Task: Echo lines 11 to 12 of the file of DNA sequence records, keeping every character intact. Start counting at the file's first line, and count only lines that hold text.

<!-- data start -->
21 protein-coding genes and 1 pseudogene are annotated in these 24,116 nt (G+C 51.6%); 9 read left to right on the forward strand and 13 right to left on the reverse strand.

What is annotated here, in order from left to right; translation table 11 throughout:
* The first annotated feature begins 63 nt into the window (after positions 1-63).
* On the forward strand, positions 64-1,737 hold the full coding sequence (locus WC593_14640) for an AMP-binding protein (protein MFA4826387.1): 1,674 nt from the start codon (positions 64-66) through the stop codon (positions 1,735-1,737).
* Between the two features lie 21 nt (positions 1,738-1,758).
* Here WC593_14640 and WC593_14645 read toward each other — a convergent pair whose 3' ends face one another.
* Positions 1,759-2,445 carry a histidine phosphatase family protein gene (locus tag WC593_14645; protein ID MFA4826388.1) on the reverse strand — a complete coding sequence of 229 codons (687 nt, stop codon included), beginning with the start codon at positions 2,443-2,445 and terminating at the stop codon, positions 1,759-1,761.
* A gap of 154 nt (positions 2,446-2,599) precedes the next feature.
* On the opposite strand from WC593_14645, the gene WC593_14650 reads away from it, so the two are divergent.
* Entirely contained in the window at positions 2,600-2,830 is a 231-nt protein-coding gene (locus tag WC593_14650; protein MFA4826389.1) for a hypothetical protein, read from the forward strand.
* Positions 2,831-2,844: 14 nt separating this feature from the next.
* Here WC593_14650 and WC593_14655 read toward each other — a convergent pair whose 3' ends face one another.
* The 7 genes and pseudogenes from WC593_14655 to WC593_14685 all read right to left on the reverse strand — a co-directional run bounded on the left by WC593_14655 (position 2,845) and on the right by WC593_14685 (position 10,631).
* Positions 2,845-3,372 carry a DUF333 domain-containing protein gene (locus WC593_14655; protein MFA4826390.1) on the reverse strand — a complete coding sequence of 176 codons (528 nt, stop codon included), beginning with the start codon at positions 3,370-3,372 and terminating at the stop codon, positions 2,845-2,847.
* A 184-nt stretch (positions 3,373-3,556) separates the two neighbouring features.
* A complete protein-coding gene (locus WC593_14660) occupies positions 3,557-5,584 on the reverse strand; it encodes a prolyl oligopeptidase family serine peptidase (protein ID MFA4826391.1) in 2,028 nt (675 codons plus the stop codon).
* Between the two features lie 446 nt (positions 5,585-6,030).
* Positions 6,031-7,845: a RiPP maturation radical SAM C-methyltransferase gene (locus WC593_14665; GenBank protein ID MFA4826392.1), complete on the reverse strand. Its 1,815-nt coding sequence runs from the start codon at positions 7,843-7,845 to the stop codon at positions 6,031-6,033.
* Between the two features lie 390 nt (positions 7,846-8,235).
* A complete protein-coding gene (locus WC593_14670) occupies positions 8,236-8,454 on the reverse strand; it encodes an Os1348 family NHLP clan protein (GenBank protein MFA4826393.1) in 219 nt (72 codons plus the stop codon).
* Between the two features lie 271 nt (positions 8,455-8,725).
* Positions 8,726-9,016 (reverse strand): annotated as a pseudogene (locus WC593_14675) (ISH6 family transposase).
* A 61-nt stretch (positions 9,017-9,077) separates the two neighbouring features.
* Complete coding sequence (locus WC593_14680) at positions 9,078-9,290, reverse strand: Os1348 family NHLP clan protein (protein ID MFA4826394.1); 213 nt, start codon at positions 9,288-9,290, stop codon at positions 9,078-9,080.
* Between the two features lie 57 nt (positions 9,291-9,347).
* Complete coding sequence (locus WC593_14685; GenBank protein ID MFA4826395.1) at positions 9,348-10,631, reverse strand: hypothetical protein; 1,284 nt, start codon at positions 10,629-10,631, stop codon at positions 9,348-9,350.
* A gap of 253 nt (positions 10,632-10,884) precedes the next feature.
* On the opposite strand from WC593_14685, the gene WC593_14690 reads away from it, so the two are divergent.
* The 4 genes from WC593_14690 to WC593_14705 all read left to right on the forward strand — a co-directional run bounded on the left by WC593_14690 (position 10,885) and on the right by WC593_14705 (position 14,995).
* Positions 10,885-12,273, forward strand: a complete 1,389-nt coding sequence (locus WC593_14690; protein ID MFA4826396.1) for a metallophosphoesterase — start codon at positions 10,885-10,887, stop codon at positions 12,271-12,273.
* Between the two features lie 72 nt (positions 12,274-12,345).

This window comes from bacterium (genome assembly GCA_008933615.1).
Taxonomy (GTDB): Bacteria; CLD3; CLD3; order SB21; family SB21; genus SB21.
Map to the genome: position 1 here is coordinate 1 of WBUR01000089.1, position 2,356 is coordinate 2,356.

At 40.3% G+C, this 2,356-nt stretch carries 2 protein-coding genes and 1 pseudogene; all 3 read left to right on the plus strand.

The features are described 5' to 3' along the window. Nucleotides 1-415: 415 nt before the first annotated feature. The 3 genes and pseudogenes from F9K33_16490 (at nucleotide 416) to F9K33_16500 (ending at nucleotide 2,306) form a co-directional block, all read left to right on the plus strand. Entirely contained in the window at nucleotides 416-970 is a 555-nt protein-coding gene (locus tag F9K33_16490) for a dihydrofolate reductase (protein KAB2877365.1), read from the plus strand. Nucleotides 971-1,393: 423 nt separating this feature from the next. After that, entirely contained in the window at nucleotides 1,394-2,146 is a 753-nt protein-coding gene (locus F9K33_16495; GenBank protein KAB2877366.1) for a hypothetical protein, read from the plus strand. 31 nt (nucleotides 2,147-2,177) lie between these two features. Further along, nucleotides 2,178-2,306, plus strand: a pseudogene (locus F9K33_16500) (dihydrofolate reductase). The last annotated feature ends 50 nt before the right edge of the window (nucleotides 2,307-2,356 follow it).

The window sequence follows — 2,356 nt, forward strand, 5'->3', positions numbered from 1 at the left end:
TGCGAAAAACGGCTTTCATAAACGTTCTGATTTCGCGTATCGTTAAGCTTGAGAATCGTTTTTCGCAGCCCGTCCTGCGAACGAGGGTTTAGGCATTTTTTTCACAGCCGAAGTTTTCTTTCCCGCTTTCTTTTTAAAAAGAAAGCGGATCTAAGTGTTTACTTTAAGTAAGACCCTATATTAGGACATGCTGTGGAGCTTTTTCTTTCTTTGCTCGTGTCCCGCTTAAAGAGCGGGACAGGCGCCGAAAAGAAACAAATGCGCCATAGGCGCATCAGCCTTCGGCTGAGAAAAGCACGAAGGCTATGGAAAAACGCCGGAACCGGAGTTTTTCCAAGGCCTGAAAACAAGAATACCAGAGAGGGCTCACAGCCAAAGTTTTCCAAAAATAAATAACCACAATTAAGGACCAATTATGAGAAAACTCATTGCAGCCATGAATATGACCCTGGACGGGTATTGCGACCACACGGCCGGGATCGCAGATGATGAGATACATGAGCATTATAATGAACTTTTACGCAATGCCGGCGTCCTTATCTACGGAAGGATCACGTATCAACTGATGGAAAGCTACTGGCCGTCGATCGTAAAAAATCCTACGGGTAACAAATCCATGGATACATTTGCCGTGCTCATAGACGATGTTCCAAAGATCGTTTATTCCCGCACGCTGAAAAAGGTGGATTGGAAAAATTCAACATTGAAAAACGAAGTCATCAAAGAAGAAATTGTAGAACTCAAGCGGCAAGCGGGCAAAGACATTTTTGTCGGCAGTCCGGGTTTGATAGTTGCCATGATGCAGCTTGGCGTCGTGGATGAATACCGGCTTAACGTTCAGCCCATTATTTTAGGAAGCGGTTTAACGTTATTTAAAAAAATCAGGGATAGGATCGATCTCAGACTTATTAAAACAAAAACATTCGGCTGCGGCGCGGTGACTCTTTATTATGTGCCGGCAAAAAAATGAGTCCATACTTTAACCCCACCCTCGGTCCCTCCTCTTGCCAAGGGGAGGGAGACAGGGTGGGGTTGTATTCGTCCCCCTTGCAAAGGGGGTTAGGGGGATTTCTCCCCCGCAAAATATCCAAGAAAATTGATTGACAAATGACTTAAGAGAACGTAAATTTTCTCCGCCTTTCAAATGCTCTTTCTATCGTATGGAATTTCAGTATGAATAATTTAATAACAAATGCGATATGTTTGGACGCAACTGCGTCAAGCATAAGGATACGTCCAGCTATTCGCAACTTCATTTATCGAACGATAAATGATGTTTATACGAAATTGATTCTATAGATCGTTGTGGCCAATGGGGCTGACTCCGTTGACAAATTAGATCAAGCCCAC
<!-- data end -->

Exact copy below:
* Positions 2,831-2,844: 14 nt separating this feature from the next.
* Here WC593_14650 and WC593_14655 read toward each other — a convergent pair whose 3' ends face one another.